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Old 03-29-2021, 04:23 PM   #191  
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Exactly.

You certainly get more than 2.5% (less tax savings) in your investments. If you canít, you need a good financial planner to help educate you.
I get that argument. Say if the house is $300k. I can put the 20% down and throw the other money into a Total Market ETF or something similar. If I pay in cash, I'd lose out on that potential compounding returns.

But the other side of me loves the debt-free philosophy on life (e.g., Dave Ramsey). I like not having payments to take care of each month.

Am I thinking of this correctly?
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Old 03-30-2021, 07:30 AM   #192  
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I get that argument. Say if the house is $300k. I can put the 20% down and throw the other money into a Total Market ETF or something similar. If I pay in cash, I'd lose out on that potential compounding returns.

But the other side of me loves the debt-free philosophy on life (e.g., Dave Ramsey). I like not having payments to take care of each month.

Am I thinking of this correctly?
Yes, Dave Ramsey has a very good point to get out of 18%+ high interest credit card debt (and even car debt, a depreciating asset). A house, when interest rates are this low (and an appreciating asset), is a different animal. The use of that money at say, 8% rate of return in investments is better than the 2.5% rate of return in paying down your home loan.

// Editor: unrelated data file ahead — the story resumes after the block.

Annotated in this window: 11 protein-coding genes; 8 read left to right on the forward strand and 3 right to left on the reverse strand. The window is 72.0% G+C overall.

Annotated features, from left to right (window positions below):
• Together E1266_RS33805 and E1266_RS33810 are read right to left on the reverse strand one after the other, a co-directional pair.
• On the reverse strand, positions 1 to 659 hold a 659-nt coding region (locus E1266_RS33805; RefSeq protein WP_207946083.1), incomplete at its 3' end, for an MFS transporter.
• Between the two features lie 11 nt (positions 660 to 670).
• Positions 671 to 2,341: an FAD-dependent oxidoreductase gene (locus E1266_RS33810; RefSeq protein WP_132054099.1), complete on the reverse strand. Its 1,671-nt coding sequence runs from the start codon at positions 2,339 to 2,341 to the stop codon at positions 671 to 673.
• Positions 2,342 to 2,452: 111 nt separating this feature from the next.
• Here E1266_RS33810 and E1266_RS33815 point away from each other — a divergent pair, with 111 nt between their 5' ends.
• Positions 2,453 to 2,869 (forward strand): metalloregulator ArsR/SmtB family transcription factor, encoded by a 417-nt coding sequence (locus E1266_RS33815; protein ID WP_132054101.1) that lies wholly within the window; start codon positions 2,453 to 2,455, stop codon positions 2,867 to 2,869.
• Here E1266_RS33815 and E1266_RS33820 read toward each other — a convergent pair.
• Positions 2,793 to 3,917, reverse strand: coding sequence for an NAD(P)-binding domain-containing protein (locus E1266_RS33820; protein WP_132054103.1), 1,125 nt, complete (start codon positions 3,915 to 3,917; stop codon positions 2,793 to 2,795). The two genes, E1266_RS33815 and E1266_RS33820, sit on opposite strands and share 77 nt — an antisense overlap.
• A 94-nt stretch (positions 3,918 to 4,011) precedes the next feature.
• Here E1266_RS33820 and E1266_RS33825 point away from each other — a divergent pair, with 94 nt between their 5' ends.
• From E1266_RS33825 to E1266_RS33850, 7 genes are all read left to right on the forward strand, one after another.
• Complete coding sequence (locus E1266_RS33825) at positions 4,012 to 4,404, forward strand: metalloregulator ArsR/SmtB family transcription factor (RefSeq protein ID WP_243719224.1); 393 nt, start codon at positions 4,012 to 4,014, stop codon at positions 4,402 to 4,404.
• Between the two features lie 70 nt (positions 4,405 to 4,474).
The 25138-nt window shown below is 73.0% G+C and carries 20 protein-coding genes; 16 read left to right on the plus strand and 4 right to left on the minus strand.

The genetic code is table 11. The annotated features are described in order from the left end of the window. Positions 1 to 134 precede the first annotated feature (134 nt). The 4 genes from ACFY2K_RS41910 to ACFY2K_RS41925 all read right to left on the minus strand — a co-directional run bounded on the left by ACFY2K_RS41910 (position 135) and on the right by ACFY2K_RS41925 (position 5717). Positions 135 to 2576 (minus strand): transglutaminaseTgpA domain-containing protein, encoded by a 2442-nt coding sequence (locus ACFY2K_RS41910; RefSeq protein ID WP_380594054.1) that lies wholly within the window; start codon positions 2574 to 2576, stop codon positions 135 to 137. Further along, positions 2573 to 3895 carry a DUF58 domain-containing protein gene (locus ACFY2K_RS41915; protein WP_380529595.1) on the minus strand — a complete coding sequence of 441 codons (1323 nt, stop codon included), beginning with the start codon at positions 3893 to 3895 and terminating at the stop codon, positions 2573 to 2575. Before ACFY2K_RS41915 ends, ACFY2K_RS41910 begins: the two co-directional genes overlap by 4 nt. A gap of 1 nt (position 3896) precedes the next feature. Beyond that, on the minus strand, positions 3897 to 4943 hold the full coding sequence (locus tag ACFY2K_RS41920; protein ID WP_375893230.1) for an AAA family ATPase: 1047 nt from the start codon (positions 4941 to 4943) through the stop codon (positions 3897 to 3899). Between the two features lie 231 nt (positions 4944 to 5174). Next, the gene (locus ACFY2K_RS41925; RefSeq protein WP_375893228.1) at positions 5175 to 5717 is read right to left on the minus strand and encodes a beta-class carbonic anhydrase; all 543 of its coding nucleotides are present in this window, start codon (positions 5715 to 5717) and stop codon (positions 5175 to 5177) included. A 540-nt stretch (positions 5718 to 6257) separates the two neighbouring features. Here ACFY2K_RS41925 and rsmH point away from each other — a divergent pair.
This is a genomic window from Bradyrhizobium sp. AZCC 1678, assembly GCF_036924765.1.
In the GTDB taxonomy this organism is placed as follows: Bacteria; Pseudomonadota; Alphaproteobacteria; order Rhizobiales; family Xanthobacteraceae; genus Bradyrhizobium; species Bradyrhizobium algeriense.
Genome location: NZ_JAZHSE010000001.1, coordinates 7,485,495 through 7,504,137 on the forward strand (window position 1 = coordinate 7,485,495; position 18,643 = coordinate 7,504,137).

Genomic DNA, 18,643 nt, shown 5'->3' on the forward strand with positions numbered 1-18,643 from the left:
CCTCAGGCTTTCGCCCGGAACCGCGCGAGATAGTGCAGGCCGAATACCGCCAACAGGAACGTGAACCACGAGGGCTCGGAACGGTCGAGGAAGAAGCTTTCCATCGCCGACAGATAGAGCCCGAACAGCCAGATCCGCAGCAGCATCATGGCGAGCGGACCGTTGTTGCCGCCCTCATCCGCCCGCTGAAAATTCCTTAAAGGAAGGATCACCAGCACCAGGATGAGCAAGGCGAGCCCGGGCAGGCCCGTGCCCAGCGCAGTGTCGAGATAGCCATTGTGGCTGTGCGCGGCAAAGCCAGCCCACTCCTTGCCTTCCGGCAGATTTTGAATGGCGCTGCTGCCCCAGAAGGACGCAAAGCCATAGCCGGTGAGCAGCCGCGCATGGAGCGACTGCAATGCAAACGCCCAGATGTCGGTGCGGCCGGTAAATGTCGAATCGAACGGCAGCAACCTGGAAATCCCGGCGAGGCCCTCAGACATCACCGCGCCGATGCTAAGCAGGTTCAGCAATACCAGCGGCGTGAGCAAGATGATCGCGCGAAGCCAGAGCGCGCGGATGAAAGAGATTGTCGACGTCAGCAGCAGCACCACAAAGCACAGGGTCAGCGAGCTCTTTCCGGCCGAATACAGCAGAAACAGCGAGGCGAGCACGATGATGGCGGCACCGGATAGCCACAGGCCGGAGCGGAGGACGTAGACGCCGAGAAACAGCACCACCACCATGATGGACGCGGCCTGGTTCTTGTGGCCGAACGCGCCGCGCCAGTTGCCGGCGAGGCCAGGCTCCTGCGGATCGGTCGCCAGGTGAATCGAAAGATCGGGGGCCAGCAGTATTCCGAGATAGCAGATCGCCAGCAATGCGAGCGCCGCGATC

I look at it as you controlling your debt, and wisely using debt. Not debt controlling you.

As far as the emotional feelings, I understand the emotionally driven good feeling of owing nothing to anyone.

But consider two situations.

Someone with enough for just a down payment on a house could stay debt free by living in an apartment until they can pay cash for a house several decades down the road. Not a wise business decision.

A business wanting to expand, but having to go into debt to do it, and getting a profit from it, would wisely and prudently use debt.

Hope this provides some logical contrasting perspective on the emotional side of the brain.
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Old 03-30-2021, 05:03 PM   #193  
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Yes, Dave Ramsey has a very good point to get out of 18%+ high interest credit card debt (and even car debt, a depreciating asset). A house, when interest rates are this low (and an appreciating asset), is a different animal. The use of that money at say, 8% rate of return in investments is better than the 2.5% rate of return in paying down your home loan.

I look at it as you controlling your debt, and wisely using debt. Not debt controlling you.

As far as the emotional feelings, I understand the emotionally driven good feeling of owing nothing to anyone.

But consider two situations.

Someone with enough for just a down payment on a house could stay debt free by living in an apartment until they can pay cash for a house several decades down the road. Not a wise business decision.

A business wanting to expand, but having to go into debt to do it, and getting a profit from it, would wisely and prudently use debt.

Hope this provides some logical contrasting perspective on the emotional side of the brain.
Thank you. This gives me something to think about. I'm ready to move somewhere a little more affordable and with better weather.
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